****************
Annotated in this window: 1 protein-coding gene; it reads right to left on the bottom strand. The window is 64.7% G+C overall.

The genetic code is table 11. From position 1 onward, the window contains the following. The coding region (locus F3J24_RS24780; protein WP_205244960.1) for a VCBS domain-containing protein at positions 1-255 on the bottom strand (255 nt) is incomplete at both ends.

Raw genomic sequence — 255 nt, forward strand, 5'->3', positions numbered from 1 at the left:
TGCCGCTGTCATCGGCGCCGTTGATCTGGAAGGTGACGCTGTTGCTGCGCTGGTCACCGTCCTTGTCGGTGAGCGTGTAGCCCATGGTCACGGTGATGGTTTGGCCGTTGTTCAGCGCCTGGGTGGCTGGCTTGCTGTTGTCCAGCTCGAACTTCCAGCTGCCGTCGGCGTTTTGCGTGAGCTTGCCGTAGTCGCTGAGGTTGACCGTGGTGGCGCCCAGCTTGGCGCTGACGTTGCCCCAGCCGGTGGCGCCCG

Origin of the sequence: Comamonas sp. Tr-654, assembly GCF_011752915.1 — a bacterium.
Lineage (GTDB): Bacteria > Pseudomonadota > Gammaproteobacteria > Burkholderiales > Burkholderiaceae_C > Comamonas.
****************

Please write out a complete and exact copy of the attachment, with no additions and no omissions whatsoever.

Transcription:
Annotated in this window: 1 protein-coding gene; it reads right to left on the bottom strand. The window is 64.7% G+C overall.

The genetic code is table 11. From position 1 onward, the window contains the following. The coding region (locus F3J24_RS24780; protein WP_205244960.1) for a VCBS domain-containing protein at positions 1-255 on the bottom strand (255 nt) is incomplete at both ends.

Raw genomic sequence — 255 nt, forward strand, 5'->3', positions numbered from 1 at the left:
TGCCGCTGTCATCGGCGCCGTTGATCTGGAAGGTGACGCTGTTGCTGCGCTGGTCACCGTCCTTGTCGGTGAGCGTGTAGCCCATGGTCACGGTGATGGTTTGGCCGTTGTTCAGCGCCTGGGTGGCTGGCTTGCTGTTGTCCAGCTCGAACTTCCAGCTGCCGTCGGCGTTTTGCGTGAGCTTGCCGTAGTCGCTGAGGTTGACCGTGGTGGCGCCCAGCTTGGCGCTGACGTTGCCCCAGCCGGTGGCGCCCG

Origin of the sequence: Comamonas sp. Tr-654, assembly GCF_011752915.1 — a bacterium.
Lineage (GTDB): Bacteria > Pseudomonadota > Gammaproteobacteria > Burkholderiales > Burkholderiaceae_C > Comamonas.